Use the Data:
Interactive SHEF data – Tableau (includes state breakdown for case studies)
Unadjusted Nominal Data Set (XLS)
State-by-State Wave Charts (XLS)
Link to FY 2017 Grapevine Survey

Additional Information:
Glossary of Terms
List of Data Providers
Data Descriptions

Technical Papers:
Technical Paper A – HECA
Technical Paper B – EMI and COLI
Technical Paper C – Diverse Perspectives
Technical Paper D – Measures, Methods, and Analytical Tools

2016 Annual Survey of State Government Tax Collections

Source: U.S. Census Bureau, Tip Sheet, Release Number: CB17-TPS.37, April 18, 2017

The 2016 Annual Survey of State Government Tax Collections provides a comprehensive look at state governments and contains statistics on the tax collections of all state governments, including receipts from compulsory fees. State governments and businesses have been using these statistics to make policy and investment decisions since 1951.

These statistics do not include employer and employee assessments for retirement and social insurance purposes. Also excluded are collections for the unemployment compensation taxes imposed by each of the state governments. These statistics include tax collections for state governments only; they do not include tax collections from local governments.
2016 Annual Survey of State Government Tax Collections Detailed Table [XLS,67KB]
2016 Annual Survey of State Government Tax Collections by Category Table [XLS,27KB]

Selected Major State Sales Taxes

Gains in Reducing Child Poverty, but Racial-Ethnic Disparities Persist

Source: Jessica Carson, Beth Mattingly, Andrew Schaefer, University of New Hampshire, Carsey School of Public Policy, National Issue Brief #118, Spring 2017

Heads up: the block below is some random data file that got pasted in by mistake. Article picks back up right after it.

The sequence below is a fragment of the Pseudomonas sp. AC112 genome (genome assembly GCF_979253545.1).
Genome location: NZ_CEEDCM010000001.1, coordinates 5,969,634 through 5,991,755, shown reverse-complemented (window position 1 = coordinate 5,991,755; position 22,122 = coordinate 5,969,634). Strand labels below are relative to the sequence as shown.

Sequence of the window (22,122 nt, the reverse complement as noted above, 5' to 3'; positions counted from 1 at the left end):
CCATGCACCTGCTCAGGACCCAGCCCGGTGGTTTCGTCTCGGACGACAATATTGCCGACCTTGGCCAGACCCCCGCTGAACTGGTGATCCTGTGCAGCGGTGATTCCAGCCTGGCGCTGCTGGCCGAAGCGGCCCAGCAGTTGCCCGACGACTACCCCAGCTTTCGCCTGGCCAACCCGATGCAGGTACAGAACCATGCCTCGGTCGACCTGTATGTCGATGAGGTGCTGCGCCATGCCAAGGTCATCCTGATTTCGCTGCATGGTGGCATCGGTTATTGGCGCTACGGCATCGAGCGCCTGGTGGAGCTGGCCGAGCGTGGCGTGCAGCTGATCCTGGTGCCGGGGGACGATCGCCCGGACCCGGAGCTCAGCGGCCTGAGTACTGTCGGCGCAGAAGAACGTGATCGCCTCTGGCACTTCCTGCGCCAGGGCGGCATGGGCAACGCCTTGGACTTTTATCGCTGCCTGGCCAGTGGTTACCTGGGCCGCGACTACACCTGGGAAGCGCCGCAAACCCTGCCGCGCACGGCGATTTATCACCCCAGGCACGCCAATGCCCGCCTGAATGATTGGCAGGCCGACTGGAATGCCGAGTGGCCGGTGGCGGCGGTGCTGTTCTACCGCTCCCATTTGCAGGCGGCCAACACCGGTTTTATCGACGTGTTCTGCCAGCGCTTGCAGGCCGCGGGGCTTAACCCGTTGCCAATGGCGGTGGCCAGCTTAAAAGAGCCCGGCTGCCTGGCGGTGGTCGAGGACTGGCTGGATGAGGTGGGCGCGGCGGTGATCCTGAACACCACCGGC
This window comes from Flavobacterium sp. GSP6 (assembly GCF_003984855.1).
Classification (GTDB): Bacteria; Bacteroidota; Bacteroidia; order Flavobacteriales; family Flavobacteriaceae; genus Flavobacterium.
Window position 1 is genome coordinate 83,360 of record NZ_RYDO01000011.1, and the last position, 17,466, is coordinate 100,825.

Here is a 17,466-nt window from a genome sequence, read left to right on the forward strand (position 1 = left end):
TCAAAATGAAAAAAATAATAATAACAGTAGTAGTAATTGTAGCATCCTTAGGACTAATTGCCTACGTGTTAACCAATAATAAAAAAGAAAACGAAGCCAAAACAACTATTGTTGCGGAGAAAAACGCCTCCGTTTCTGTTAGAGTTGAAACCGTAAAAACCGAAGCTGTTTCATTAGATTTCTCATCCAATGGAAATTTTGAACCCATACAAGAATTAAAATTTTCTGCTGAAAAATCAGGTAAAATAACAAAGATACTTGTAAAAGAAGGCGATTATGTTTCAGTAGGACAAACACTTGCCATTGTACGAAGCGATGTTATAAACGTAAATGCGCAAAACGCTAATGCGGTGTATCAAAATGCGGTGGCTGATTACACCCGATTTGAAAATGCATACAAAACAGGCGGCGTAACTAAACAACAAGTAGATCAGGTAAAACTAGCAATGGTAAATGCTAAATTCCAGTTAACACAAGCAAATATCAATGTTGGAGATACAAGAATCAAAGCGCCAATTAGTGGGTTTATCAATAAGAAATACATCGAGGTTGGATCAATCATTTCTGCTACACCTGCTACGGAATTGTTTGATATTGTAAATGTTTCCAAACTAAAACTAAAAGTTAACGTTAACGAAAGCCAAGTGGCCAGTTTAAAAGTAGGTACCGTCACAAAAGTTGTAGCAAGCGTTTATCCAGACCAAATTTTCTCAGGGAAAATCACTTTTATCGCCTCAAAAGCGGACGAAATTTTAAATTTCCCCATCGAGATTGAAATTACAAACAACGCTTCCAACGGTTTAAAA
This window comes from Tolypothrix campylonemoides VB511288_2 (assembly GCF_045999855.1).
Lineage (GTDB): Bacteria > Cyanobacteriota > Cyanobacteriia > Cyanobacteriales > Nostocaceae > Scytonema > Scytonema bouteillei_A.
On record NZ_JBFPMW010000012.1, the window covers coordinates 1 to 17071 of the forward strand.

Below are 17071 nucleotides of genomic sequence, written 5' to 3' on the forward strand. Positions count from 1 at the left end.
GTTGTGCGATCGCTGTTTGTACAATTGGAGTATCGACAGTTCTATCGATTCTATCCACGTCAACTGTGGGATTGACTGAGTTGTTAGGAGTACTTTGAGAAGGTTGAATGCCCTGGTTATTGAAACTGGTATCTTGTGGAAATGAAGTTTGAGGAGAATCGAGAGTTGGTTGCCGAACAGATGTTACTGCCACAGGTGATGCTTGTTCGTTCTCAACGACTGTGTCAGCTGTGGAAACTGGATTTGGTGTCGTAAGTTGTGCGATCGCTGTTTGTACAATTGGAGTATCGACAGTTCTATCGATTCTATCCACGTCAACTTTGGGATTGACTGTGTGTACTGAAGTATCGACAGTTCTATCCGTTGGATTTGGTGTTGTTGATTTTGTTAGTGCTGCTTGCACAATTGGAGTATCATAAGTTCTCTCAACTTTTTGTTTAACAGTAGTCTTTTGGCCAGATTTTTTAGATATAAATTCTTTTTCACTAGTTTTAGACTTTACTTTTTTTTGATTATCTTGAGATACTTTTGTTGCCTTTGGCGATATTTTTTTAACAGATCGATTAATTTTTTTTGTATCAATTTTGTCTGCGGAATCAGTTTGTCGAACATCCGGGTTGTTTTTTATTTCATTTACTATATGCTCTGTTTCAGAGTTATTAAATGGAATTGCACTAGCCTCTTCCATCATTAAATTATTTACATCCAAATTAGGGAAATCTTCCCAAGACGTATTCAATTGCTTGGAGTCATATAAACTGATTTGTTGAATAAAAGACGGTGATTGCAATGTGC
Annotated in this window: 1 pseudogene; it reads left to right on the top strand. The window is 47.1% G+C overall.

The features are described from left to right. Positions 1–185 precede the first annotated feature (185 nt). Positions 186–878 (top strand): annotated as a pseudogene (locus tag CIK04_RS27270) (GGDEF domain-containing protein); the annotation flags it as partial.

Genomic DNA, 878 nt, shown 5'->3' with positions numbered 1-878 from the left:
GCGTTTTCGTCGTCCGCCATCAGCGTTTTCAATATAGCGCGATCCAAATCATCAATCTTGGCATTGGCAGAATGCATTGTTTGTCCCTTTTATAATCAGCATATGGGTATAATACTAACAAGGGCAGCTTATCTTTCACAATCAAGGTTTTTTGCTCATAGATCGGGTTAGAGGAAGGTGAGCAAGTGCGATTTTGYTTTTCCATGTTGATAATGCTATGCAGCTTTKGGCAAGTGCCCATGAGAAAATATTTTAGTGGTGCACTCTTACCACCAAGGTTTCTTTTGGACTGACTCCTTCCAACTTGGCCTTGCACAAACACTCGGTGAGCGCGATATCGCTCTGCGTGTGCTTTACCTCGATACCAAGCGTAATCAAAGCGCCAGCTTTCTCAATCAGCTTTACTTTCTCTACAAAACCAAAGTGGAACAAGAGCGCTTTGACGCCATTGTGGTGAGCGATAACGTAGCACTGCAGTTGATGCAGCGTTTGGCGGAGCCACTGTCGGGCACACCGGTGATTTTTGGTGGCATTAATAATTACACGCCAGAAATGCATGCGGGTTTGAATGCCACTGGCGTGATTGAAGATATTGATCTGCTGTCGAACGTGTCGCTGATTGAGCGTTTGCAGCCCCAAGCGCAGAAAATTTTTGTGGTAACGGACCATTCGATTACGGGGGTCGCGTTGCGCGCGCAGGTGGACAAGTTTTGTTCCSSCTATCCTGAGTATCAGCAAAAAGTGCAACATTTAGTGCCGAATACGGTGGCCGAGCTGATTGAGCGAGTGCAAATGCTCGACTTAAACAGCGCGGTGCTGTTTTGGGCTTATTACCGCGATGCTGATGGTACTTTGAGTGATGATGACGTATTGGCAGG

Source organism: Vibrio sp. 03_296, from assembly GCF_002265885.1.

From the summary:
In 2015, for the second year in a row, child poverty rates declined in the United States. However, familiar patterns in levels and characteristics of child poverty persist: more than one in five children are poor; children of color are at disproportionate risk for poverty; and rates are highest in the South and West and in rural areas and cities (Table 1).

This brief uses data from the American Community Survey to investigate patterns of child poverty across race-ethnicities and across regions and place types. We also explore changes in child poverty rates since 2014 and since the end of the Great Recession in 2009. The estimates presented in this brief are based on the official poverty measure (see Box 1 on page 3). Native Americans, Alaskan and Hawaiian natives, and those reporting multiple racial-ethnic backgrounds are excluded from this update because such samples are too small for meaningful analyses.

Key Findings:
– Between 2014 and 2015, child poverty fell for all race-ethnicities except Asians.
– The largest declines in child poverty occurred among blacks and Hispanics, and the poverty gap between them and white and Asian children narrowed.
– Black child poverty rates dropped in cities, suburbs, and rural places; for children of all other race-ethnicities, rural rates remained stable.
Related:
Press release

Federal Tax Returns: Latest Rankings by County, State and More

Source: Transactional Records Access Clearinghouse (TRAC), Report date: April 11, 2017